1 July 2014,
 5

Top Secret

Brian Dean’s list of Google’s 200 Ranking Factors is the most comprehensive list I’ve ever seen, but it’s missing one thing. One key ranking factor that is rarely talked about, but is just as important as any on-page or off-page SEO.

The Throttle Factor

But before I get into that, we first need to look at Google from the right frame of mind.

Mindset

At the end of the day, Google is a machine and all machines work in a certain way. Theoretically speaking then, there should be a formula to rank your site that should work across the board.

Why is it though that:

  • Some sites rank better than others with the same quality of content?
  • Some sites have trouble breaking into the top 100 whilst others have no trouble at all, given the same quality of links in the same niche?
  • Some people see an increase in rankings from a couple links whilst others don’t see anything at all from dozens of links?

The answers you’ll generally get for these questions are:

  • each link is different
  • each site’s on-page is set up differently
  • each keyword has a different level of competition

All of these are true, but is there more?

I’ve personally had sites receive the exact same links but react drastically different, so there must be something missing.

I thought about this and thought, “why is there no formula to rank”?

The answer is pretty obvious, Google or other search engines want to discourage SEO. If there was a formula for it, it would completely ruin their business and no one would ever pay for ads again.

Thus came the thought:

What if there is a 201st Factor that randomly affect how sites rank? This would surely throw all SEO’s off as it would make coming up with a “formula” that much harder.

I went out to test it.

The Experiment

Hypothesis

Google randomly throttles the rankings of some sites with no logical or apparent reason. Some sites are affected, whilst others are not.

Setup

To make this a completely fair and rigorous test, there needs to be some link manipulation involved (aka blackhat SEO).

We bought 12 brand new domains and set WordPress up on them. We decided to have 2 groups of sites:

  • Group 1: Home Repairs (7 domains)
  • Group 2: Home Construction (5 domains)

*there was no logical reason why we chose 5 and 7 domains.

Other details include:

  • Location: Canada
  • Each group consisted of a mix of .ca and .com’s.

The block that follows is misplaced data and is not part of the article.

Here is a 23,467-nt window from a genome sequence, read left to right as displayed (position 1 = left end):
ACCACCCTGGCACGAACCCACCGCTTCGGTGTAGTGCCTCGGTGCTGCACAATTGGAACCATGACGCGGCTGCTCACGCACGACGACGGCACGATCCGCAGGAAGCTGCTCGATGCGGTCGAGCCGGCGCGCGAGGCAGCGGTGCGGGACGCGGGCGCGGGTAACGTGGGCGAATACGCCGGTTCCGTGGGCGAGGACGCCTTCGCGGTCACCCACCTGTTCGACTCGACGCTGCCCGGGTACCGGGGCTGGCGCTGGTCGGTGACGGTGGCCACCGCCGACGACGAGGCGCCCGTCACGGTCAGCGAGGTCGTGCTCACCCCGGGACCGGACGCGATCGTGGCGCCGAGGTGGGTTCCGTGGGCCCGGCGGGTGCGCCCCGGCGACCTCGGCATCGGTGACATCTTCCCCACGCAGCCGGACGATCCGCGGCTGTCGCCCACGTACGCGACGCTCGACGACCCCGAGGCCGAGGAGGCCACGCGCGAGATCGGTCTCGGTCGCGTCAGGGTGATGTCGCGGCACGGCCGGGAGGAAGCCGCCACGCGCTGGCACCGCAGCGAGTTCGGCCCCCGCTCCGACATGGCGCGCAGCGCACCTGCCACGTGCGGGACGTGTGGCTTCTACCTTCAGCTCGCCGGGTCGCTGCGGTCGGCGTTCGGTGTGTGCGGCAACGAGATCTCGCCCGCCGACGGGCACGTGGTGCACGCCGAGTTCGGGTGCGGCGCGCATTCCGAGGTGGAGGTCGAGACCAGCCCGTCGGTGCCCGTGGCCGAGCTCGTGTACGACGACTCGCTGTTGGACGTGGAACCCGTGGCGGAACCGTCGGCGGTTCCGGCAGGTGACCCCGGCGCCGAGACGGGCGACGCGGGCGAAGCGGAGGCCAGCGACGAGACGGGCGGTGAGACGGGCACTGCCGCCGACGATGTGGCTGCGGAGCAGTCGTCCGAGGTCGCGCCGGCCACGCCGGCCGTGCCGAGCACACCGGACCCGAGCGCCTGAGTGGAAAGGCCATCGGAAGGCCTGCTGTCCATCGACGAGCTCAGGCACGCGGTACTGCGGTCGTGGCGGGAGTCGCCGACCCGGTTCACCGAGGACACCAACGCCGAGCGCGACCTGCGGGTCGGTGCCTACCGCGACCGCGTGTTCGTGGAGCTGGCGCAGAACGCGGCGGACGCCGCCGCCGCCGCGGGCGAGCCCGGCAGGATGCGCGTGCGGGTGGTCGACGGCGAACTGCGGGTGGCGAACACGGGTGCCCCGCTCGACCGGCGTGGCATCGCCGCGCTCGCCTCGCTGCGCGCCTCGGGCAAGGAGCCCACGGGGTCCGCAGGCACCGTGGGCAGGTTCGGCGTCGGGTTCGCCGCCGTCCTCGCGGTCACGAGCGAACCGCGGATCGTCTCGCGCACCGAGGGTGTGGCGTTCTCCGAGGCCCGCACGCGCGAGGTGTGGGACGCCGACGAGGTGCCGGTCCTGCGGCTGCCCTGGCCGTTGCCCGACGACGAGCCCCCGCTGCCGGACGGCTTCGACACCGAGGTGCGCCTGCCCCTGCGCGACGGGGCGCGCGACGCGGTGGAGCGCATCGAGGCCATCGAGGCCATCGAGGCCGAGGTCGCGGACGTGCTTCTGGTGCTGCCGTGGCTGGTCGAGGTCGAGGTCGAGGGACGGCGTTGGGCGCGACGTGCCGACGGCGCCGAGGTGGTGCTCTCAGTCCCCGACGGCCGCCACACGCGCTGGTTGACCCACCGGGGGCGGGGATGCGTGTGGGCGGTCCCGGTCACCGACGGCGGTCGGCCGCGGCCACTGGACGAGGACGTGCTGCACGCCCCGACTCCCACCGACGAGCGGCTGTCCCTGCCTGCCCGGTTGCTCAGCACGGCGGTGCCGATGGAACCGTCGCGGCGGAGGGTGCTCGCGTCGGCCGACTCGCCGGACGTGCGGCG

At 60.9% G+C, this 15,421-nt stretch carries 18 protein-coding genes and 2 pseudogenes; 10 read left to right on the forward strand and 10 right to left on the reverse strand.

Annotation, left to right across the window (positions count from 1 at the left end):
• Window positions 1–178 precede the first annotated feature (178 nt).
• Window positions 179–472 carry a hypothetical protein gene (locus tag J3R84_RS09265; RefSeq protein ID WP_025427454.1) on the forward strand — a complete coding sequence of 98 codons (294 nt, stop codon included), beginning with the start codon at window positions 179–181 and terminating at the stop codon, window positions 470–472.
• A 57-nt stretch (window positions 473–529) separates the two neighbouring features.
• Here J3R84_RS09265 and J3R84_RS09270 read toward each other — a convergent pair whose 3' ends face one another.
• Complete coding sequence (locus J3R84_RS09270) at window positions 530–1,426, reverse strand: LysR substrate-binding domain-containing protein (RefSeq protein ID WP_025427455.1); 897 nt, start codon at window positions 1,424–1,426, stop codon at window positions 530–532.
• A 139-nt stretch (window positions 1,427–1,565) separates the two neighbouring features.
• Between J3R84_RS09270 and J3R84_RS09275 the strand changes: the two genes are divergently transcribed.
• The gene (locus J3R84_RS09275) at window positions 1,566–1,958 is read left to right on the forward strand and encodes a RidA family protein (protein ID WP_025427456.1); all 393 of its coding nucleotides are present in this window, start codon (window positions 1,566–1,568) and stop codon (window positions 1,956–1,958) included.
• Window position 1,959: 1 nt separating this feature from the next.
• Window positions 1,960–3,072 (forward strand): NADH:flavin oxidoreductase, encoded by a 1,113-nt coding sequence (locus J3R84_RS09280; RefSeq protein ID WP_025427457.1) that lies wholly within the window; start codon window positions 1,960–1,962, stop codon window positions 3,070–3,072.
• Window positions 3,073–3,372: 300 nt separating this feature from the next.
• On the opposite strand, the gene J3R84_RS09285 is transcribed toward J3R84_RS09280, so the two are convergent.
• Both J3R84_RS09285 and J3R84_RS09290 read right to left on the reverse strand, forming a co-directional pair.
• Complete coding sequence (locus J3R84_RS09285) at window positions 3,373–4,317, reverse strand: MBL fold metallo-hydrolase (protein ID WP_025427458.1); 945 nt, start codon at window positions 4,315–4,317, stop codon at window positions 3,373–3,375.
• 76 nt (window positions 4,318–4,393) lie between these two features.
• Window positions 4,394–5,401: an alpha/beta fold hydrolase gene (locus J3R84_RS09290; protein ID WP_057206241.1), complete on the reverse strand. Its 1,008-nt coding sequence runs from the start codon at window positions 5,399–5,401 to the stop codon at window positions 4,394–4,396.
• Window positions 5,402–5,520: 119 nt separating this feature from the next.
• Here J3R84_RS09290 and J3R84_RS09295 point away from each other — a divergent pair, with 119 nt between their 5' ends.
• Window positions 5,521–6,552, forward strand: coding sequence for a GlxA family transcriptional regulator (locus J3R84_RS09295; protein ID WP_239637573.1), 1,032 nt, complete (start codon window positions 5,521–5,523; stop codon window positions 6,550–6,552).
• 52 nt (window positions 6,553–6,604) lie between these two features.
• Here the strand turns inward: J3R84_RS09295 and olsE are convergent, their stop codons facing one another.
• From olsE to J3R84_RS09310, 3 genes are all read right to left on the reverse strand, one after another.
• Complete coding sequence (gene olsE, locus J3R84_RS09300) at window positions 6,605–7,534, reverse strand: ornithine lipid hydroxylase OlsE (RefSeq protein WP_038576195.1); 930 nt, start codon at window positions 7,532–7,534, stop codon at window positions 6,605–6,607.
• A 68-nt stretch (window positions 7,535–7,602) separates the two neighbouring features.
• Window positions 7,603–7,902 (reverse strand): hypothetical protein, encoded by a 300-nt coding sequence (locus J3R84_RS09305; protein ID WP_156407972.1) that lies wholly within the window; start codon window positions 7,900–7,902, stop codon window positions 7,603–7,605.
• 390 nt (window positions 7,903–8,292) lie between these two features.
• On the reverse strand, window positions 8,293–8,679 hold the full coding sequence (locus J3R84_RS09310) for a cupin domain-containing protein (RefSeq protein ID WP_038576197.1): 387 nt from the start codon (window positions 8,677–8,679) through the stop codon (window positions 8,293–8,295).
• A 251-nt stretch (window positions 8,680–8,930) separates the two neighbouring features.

• Each site was setup exactly the same way (same title, H1 tag, plugins etc.).
  • All of them used the Genesis Theme

Execution

We sent identical anchor texts from the exact 5 same PR sites to each Money Site (see diagram below).

Secret ranking experiment diagram

This meant that each money site had the exact same quality of links and anchor text coming in.

Results

Results were very interesting, as we saw a very large variation in rankings.

Home Repair Niche*

*This test was done prior to the Panda 4.0 update.

Prior to any link building, we already saw a huge variation in results (some KW sitting on page 4, whilst others on page 11).

home_renovation_before

After some link building, we saw an increase across most keywords, however the links truly highlighted the winners and losers.

home_renovation

The winner of the group of 7 domains was ranking 9th for 1 keyword, whilst the worst performing site was ranking 106.

Home Construction Niche*

*Right after we ran our first test, panda rolled out so we decided to do a couple more. This test was done in June 2014

Here are the results:

Home Construction Niche 1

As you can see, there is clearly 1 winner which Google clearly likes a lot more, but for no apparent reason given that the sites were all set up the same were the links.

One thing to note with this test is that post panda, a lot more sites are not ranking at all.

Conclusion

Our hypothesis was correct in that there is a throttling that causes some sites to rank and others to not.

In addition, we can note that:

  • There is no logical or apparent reason that we can currently see that Google uses to decide which sites rank or not
  • In both these tests, the ranking domain happens to be a .ca TLD (we’re targeting a local term in Canada). Perhaps this is a factor, but we have seen other .ca’s not rank well. .CA domains may help domains rank in Canada but it looks like this random factor is applied to all TLD’s.

We’re still finalizing some other tests before we put them up, but each test is indicating that there is some additional factor that is built into each site that causes it to rank (or not rank).

For the latest on throttling and the latest SEO news, check out our test lab.

5 responses on “Google’s Secret Ranking Factor that You’ve Never Heard Of

  1. Troy says:

    Very cool and very interesting concept “throttling factor” – please update your findings as they come in – awesome that you setup an extensive testing trial for this!

  2. Rusty says:

    Hi,

    Not a authority on SEO, but could the viewer be the random factor, as in perhaps more time spent on this site. I guess you can check this…

    Also, it raises a question of mine regarding having a 3rd party (fiverr style) provide pageviews from random IP’s would help rankings on sites.

    CHeers,
    Rusty

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